Gov. John Bel Edwards liberally used his veto pen for the majority-Republican Legislature’s latest special session, striking down 15% of the measures that reached his desk in another indication of sharp disagreements over how to respond to the coronavirus pandemic.
The Democratic governor rejected 11 of the 71 bills passed by lawmakers in October and stripped out a handful of projects added to the state budget with a series of line-item vetoes.
Jettisoned proposals would have given lawmakers more power over the governor’s emergency decision-making, offered businesses more tax breaks and fee exemptions amid the virus outbreak and changed some election laws. A few bill rejections were for technical problems.
In a special session criticized for doing too little or not being needed at all, Edwards’ vetoes further whittled down the list of accomplishments.
The vetoes were not a surprise since Republican legislative leaders called the session against Edwards’ wishes and without the governor’s input in the agenda. And while GOP lawmakers are asserting more independence for their separate branch of government, they don’t have the numbers to override a gubernatorial veto in the House, putting limits on their power.
Republican lawmakers said they called the special session — with a price tag estimated at $1 million — to respond to the coronavirus pandemic and address Hurricane Laura and Delta recovery needs. For many Republicans, particularly in the House, they wanted to curb the governor’s emergency powers and remove some or all of Edwards’ virus restrictions.
Edwards vetoed bills to give lawmakers more authority in his emergency decisions.
He struck down a proposal by Covington Rep. Mark Wright that would have let lawmakers nullify individual pieces of a governor’s emergency order by a majority vote for any emergency declaration extended beyond 30 days. The governor also refused a measure by Slidell Sen. Sharon Hewitt that would have allowed lawmakers to override a governor’s blocking of an emergency elections plan with a two-thirds vote.
Edwards said Wright’s bill “does not represent a serious approach to responding to a public health emergency.” Wright replied that the measure represented “reasonable checks on executive power.”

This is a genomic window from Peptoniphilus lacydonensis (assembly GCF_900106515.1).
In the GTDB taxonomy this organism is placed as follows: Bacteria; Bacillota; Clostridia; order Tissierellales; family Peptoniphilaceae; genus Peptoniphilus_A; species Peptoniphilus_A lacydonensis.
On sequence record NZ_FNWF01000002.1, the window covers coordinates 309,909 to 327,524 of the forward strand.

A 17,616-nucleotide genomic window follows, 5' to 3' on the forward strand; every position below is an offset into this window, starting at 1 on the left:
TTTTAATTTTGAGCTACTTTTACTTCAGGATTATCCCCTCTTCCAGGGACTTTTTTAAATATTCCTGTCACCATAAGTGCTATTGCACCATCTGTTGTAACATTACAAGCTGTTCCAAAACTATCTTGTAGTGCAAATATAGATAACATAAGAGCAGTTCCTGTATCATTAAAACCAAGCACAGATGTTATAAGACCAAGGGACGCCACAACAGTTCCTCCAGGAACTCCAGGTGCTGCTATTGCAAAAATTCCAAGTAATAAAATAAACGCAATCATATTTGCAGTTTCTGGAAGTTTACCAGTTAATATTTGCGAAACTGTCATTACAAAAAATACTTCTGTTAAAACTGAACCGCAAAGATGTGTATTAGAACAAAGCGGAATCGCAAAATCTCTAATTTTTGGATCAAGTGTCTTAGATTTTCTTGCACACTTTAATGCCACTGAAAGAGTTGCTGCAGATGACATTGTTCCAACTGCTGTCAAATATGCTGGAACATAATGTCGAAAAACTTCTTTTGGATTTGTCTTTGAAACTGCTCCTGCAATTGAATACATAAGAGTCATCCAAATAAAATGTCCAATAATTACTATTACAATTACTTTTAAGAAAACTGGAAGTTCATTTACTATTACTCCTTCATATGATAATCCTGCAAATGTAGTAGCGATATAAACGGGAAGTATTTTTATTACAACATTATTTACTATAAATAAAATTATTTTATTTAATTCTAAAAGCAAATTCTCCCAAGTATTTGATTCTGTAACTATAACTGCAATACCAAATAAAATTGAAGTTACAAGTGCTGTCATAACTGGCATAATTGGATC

GOP lawmakers expected Edwards’ veto of Wright’s legislation. As a backstop, 65 Republicans in the House on the final day of the special session invoked a state law that allows a majority of legislators in either the House or Senate to sign a petition to revoke a governor’s emergency declaration — and all the restrictions tied to it.
Edwards challenged the legality of the petition striking at his coronavirus rules in court. A state district judge sided with the governor and declared the petition law unconstitutional. Republican Attorney General Jeff Landry, representing the House GOP, intends to appeal the ruling. Edwards’ virus rules remain in place.
On Hewitt’s bill, Edwards did not object to letting lawmakers override his decisions on emergency elections plans, but he said the voting structure ran afoul of public meeting provisions. He pledged to work with Hewitt on another version of the bill.
The governor also rejected bills that would have:
—Prohibited use of private grant dollars for election-related expenses. Lawmakers passed the measure by House GOP leader Blake Miguez on a largely party-line vote after Landry sought to block millions of dollars in grants offered to Louisiana’s local elections officials through a nonprofit backed by Facebook founder Mark Zuckerberg.
—Created a severance tax break for the oil industry for drilling new wells, estimated to cost the state $38 million over five years. Eunice Republican Rep. Phillip DeVillier objected to the nonpartisan financial analysis, arguing his proposal would create jobs and new tax collections. Edwards said “no legitimate evidence or testimony supports this assertion.” The Louisiana Oil and Gas Association said it will continue discussions with the governor about the idea.
—Prohibited anyone from intentionally voting or trying to vote absentee by mail if they are not qualified under Louisiana law. Edwards said “even a cursory review” shows existing state law already makes this an election offense and the bill was not needed. Turkey Creek Republican Sen. Heather Cloud said her “election integrity” proposal sought to clarify the law to ensure it covers absentee ballots. She said she will push the bill again.
Edwards also removed five legislative earmarks totaling $718,000 from a budget bill with his line-item veto authority. But he left intact most of the $20 million-plus in pet projects that lawmakers inserted into the budget.
EDITOR’S NOTE: Melinda Deslatte has covered Louisiana politics for The Associated Press since 2000. Follow her at http://twitter.com/melindadeslatte.